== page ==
Lost in the concrete jungle-A A +A
Saturday, October 19, 2013
ROEL was my regular horseman in the boondocks. The horsemen are the guys who bring the horse we will be riding, fix them up and yes, on dangerous slopes, walk beside us to ensure that they are within beck and call if ever we lose control of the horse.
In trails too narrow to gallop in, I let the horse canter and Roel and I would talk endlessly. From him I learned some of the ways of the Matigsalugs, their strife, their lives.
Like many indigenous tribes in this part, the Matigsalugs still practice some of their old ways, among which is the practice of parents wooing a man to marry their daughter. Roel had a constant string of suitors because first, he’s single (the Matigsalugs, like some other tribes still practice polygamy, thus it’s not unusual for parents to be wooing married men for their daughters), he tends to plots of land for farming and also helps in his father’s farm. Kugihan or industrious is a word often used to describe Roel. He even owns a horse, a possession reserved for a very few.
In the poverty-stricken communities of Matigsalugs, Roel was among the “arang-arang,” the man with more means.
In my last trip there where we needed horses, Roel was not around, only his brother Noli. It was an unusual sight because these brothers worked as a team as our horsemen, our cooks, our porters, and our source of more stories.
“Nanarbaho sa Dabaw (He found work in the city),” Noli said. Roel was recruited for construction work, the brother said. Many of their menfolk were, he added.
In the hinterlands where the Matigsalugs live, Roel was better than the rest. He was industrious and kept abreast of the little farm technology that come their way in trickles, care of non-government organizations at that and never the government. He tended to his farm, planting more than just rice, but a variety of crops and fruits as well. He regularly harvested corn, beans, vegetables, and once a year, he harvested rice. He had a hut of his own and the vast land to bask in under the sun. But like most of his tribesfolk, these are just enough to get by -- To feed the family and share with neighbors, to earn a little, but never enough. Up there where they live, money is very hard to come by.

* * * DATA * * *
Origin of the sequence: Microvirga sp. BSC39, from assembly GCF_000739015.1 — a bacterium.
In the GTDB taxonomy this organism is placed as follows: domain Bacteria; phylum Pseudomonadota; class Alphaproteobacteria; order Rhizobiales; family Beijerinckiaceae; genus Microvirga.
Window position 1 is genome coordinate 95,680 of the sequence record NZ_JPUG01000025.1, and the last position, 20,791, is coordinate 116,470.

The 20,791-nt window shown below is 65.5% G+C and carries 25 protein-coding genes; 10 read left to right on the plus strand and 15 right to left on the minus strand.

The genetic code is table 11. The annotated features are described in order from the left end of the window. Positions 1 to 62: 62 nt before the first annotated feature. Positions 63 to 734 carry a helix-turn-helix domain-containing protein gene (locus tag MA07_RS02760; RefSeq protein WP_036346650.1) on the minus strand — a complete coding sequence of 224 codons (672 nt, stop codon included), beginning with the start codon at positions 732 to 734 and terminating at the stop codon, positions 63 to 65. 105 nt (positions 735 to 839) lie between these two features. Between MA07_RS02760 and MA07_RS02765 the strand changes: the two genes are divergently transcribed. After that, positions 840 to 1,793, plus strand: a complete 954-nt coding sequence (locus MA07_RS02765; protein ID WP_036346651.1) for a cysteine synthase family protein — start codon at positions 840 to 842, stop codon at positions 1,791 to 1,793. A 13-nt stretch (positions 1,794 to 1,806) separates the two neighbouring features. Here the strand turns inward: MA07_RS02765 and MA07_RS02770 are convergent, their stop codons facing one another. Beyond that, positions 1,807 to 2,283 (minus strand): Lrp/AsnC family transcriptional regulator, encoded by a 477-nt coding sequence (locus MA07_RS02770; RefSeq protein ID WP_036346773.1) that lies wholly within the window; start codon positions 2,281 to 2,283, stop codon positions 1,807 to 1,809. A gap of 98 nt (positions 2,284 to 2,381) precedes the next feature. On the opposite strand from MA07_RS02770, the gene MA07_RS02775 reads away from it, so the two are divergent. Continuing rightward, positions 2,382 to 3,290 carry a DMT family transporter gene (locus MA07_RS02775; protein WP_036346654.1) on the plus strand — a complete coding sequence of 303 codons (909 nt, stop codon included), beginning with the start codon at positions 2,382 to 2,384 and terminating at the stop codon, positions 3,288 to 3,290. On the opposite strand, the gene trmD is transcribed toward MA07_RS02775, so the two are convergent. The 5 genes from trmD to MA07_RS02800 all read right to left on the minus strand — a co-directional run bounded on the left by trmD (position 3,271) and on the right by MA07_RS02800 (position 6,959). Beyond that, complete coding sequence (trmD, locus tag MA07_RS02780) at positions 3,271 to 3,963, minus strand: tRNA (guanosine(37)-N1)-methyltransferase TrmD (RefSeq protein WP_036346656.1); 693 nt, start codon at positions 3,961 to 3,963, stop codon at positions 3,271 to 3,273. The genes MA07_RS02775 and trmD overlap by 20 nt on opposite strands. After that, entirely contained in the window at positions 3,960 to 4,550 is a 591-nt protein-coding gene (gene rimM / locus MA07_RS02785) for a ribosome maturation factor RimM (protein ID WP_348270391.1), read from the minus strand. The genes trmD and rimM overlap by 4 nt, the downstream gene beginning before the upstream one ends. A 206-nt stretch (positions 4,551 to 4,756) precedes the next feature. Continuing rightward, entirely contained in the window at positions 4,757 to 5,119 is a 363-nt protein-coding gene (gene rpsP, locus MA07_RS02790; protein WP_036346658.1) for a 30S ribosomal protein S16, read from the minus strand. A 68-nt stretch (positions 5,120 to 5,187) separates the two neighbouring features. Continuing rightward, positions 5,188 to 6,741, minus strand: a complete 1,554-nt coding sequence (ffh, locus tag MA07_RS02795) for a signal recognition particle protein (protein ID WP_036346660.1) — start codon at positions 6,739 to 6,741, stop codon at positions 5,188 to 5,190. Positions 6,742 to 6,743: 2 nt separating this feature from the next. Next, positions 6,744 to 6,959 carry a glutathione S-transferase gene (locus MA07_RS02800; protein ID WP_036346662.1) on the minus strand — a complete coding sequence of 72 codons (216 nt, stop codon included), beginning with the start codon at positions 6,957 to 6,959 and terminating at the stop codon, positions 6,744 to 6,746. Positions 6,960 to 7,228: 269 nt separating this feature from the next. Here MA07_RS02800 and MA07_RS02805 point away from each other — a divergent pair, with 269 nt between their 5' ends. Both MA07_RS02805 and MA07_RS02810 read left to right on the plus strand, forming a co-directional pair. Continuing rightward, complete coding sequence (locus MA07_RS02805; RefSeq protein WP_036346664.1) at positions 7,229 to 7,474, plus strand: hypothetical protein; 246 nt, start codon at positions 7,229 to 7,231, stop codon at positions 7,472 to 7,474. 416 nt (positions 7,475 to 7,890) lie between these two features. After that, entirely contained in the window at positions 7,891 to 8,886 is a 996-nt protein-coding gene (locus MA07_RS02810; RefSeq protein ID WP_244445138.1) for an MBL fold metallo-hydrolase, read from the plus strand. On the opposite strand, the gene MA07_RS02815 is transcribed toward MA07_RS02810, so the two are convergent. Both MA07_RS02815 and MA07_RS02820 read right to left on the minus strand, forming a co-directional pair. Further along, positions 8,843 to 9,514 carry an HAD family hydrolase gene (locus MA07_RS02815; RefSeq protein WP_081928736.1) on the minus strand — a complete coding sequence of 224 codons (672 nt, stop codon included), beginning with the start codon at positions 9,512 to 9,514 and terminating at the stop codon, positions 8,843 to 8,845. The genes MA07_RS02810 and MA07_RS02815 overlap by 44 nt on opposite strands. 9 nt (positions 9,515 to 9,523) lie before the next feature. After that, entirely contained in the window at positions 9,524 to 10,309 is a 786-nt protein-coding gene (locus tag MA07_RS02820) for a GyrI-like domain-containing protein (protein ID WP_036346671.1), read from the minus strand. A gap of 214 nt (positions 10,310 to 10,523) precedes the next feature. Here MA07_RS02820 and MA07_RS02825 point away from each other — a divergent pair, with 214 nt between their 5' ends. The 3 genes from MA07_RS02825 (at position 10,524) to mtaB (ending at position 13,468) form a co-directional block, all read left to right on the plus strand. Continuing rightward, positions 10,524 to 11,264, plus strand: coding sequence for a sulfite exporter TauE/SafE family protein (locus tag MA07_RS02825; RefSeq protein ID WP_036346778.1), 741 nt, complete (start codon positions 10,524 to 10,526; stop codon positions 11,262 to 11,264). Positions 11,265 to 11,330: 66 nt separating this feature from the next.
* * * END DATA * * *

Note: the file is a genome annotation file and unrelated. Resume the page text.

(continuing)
Up there, most of them only completed primary school. Those who reach high school are very rare; one villages upon village may not have a single resident who has reached high school.
Like many of his tribesfolk, Roel only completed primary school.
Up there, that doesn’t matter. He has his land to tend, he regularly harvested, he has his own hut, and grows enough to share.
Down here, where Roel must be laboring under the heat of the sun, his ability to tend to a farm well will not count. Nor will his string of parent-suitors. His employers may not even know him, nor will they be interested to meet him. The most he will be dealing with is a foreman, who will only see his brawn because in that foreman’s eyes, fourth grade was all he completed. Down here where even college graduates do not have jobs, someone will make sure that Roel will be forever grateful he has a job with just a fourth grade education to speak of. Down here, he may have a little money, but I’m sure, he will never have enough to share.
Before Roel, the darling of the tribe was Diego. Like Roel, he sought his fortune in the city and very little now is known about how he is surviving.
Published in the Sun.Star Davao newspaper on October 20, 2013.